A Paddocks Sectional Title Lifestyle Blog
By Anton Kelly
There is a surprising variety of options the owners in a sectional title scheme have regarding who manages their scheme. This is especially so in small schemes, particularly those that are well funded.
The Sectional Title Schemes Management Act, 8 of 2011, “the Act”, states that “The functions and powers of the body corporate must … be performed and exercised by the trustees…” so the first option the owners have is to allow the trustees to manage the scheme, which they must do subject to the terms of the Act and the scheme rules and, significantly, also subject to any restriction or direction given to them by the owners by resolution taken at a general meeting.
Consequently, the owners can tell the trustees how they want the scheme managed. They can’t, of course, tell the trustees to do something that conflicts with the Act or the rules, and they can’t take away any power the trustees have. They could direct the trustees to employ a caretaker, a gardener, a security guard, or they could direct the trustees to outsource all the maintenance, gardening, and security functions.
The trustees usually operate as volunteers but if, as is quite frequently the case, people are reluctant to serve as trustees, the owners can make the service more attractive by paying the trustees. This decision must be made by special resolution and, of course, accommodated in the annual budget. If trustees are paid, the owners can expect more commitment than from unpaid trustees.
Depending on the nature of the scheme, and of the owners, management of a scheme can be relatively easy or very challenging. One of the challenges is complying with the applicable legislation. Scheme managers need to have a thorough understanding of the interlocking provisions of sectional title legislation and at least a general knowledge of the applicable provisions of other legislation that affects management, for example, labour law, health and safety law, and local municipal by-laws. Given this complexity, the owners may prefer to entrust the management of the scheme to a managing agent, who can advise on the relevant legislated provisions and see to the financial, administrative, and physical needs of the scheme. The prescribed rules give the trustees the discretion to appoint a managing agent but if they do not, the owners can take that decision by ordinary resolution.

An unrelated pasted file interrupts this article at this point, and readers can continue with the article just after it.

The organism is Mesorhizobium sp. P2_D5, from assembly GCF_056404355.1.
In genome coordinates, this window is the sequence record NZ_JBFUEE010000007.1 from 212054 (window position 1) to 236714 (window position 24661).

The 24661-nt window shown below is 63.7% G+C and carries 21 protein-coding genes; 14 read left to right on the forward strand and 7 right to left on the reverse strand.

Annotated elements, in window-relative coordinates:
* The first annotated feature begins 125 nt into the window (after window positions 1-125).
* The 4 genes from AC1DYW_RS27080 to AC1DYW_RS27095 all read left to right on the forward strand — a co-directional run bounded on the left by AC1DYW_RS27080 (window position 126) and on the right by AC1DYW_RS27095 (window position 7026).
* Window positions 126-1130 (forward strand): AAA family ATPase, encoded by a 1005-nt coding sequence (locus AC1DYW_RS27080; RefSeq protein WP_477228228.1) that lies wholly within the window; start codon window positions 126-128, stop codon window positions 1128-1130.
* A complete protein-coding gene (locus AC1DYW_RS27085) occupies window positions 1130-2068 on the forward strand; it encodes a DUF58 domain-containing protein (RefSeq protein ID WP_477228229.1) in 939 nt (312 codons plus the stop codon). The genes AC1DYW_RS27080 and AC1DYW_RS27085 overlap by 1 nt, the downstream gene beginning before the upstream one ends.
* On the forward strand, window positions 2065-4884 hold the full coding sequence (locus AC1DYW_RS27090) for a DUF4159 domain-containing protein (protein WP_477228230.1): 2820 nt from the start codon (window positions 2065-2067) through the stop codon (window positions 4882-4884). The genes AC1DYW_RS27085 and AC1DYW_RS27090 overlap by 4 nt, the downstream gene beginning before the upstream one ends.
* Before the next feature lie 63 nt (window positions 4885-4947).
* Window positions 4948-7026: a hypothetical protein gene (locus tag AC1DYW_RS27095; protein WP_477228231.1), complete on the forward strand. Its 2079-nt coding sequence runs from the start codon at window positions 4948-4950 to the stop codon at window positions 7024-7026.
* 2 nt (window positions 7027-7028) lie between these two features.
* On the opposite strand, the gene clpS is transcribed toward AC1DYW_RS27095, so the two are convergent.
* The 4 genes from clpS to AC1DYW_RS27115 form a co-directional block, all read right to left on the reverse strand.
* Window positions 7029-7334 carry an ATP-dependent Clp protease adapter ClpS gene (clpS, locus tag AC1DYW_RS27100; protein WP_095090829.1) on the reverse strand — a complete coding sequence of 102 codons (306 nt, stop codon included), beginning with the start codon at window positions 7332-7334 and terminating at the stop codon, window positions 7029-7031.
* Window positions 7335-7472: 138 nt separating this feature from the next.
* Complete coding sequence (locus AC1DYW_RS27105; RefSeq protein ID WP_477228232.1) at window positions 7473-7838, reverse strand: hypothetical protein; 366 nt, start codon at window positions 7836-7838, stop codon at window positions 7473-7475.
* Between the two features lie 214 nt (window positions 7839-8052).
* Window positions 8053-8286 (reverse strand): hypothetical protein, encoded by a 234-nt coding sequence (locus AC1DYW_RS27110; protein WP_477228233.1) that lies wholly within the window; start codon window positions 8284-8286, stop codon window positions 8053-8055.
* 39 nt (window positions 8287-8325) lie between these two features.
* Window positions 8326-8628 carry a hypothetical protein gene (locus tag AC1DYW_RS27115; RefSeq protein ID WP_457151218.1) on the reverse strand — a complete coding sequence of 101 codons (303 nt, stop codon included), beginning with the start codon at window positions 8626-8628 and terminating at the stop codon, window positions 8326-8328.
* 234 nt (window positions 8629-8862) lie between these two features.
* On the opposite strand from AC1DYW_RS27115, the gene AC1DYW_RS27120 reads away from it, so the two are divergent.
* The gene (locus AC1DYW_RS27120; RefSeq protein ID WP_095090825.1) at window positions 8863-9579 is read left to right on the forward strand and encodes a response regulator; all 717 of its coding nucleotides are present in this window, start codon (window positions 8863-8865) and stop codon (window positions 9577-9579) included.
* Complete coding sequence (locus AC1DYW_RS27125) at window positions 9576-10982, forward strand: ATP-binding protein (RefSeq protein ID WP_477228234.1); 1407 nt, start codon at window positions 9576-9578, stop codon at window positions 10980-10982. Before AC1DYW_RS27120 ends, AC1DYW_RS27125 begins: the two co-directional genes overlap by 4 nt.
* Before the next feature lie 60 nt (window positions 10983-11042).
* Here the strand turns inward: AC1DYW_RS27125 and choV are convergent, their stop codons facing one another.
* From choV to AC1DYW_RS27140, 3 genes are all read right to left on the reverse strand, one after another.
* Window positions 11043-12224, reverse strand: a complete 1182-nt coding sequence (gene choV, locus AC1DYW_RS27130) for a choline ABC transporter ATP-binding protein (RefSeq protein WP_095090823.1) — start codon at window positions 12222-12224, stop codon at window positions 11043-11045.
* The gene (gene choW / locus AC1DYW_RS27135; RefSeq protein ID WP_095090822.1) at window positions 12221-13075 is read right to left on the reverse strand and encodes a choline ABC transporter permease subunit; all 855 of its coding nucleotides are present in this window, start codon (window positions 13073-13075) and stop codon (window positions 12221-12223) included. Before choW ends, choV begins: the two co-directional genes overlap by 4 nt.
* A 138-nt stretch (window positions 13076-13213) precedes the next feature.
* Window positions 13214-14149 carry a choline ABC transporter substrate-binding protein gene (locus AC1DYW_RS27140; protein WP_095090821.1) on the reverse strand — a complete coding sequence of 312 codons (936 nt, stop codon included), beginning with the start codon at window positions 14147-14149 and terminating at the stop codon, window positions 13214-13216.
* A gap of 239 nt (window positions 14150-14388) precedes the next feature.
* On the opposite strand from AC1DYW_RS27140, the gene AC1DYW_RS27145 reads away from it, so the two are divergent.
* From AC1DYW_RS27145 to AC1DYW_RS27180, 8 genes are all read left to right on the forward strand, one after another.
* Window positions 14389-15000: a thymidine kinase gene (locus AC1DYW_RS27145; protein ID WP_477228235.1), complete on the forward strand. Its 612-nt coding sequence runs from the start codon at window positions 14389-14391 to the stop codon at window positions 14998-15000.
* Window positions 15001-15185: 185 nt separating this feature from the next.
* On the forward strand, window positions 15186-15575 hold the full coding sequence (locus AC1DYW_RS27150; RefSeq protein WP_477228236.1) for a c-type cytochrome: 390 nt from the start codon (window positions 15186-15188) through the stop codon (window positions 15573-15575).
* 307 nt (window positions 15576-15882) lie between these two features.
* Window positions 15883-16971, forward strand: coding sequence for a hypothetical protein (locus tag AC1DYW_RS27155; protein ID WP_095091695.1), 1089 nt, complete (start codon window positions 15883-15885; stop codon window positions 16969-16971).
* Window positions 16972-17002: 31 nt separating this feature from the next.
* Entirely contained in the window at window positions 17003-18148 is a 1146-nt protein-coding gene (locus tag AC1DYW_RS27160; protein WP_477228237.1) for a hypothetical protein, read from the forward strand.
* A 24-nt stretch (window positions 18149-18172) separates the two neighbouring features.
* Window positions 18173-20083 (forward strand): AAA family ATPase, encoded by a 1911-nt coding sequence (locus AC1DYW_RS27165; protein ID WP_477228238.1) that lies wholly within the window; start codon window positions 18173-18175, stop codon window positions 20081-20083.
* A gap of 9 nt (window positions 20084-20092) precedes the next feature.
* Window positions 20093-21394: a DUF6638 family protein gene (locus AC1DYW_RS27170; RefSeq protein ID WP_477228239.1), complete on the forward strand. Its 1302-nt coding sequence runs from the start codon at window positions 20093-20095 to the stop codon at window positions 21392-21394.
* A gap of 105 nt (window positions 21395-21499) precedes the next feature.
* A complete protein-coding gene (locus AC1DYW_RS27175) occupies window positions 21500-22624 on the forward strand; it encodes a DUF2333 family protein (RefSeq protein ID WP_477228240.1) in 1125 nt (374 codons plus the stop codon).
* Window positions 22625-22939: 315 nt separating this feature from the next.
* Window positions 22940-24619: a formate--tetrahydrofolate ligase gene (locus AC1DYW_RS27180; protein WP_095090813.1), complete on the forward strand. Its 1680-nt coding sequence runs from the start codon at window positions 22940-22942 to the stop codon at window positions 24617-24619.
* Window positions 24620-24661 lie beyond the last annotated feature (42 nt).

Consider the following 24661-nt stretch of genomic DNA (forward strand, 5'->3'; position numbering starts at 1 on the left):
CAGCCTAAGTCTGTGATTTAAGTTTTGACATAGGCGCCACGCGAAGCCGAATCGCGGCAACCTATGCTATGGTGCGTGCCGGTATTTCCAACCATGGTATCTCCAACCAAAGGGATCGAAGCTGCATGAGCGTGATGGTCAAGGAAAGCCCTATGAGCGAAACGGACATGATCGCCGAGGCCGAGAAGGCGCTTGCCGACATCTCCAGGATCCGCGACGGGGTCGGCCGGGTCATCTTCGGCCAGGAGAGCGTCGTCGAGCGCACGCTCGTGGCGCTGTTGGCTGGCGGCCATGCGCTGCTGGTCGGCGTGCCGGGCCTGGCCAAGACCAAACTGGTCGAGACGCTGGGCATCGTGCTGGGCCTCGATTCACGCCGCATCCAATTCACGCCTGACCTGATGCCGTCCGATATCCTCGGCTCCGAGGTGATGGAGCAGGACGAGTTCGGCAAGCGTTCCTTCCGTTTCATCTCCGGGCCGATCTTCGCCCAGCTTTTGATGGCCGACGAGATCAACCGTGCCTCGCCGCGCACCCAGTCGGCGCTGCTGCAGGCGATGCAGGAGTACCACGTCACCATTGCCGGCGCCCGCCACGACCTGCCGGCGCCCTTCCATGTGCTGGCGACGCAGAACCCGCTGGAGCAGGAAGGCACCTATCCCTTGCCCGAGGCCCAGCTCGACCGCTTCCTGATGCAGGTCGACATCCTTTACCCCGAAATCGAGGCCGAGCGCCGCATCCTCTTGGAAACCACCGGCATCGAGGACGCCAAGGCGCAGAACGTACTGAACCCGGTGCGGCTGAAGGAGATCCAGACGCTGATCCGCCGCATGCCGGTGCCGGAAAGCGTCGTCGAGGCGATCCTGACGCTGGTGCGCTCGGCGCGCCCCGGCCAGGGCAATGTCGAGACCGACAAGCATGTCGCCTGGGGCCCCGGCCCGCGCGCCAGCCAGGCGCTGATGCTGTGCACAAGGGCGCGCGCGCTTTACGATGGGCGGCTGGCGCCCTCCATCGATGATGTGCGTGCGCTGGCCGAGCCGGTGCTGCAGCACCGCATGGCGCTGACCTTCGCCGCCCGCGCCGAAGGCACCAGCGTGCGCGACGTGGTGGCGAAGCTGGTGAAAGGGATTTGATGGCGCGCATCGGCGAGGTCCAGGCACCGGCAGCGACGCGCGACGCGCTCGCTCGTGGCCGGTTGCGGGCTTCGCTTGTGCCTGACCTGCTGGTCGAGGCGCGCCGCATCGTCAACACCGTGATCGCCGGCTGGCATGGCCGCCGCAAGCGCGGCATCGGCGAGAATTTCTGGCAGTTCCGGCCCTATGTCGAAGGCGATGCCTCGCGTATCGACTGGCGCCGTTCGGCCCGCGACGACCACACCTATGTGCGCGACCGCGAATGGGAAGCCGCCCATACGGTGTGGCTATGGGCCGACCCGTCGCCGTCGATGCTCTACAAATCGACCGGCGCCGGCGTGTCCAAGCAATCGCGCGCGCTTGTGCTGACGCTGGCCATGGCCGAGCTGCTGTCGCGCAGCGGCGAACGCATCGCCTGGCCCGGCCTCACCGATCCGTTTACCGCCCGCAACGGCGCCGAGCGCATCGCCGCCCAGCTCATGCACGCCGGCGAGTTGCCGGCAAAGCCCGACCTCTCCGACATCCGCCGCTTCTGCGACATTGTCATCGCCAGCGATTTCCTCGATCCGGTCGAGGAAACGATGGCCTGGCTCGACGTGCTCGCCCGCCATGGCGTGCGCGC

Perhaps the most important thing about having a managing agent manage the scheme is the management contract. The Act and prescribed rules require delegations of trustees’ functions to be written, detailed and to include any amounts the agent can spend and any conditions that apply. Specific to a management contract, the detail must include what financial, secretarial, administrative, and other management functions the agent must perform. These are all elements of scheme management that the owners can direct the trustees to include in the contract.
In schemes where no one is prepared to serve as a trustee, for whatever reason, the body corporate can, on the authority of a special resolution, appoint an executive managing agent who will take the place of the trustees and perform all their duties. Read together, the provisions allow for a scheme to have trustees or not to have trustees when an executive managing agent is appointed.
The main duties of the executive managing agent are laid out in the prescribed rules and he or she must report to the body corporate at least every four months, so the members can keep a close eye on what has been done, what has been spent, and all the decisions made by the executive managing agent.
As mentioned above, the full variety of management options provided in terms of the Act and prescribed rules is practically only available to smaller and well-funded schemes. Very large or cash strapped schemes are more limited in their choices.
Please contact email@example.com for a no-obligation quotation for advice on scheme management options, or a review of a management agreement.
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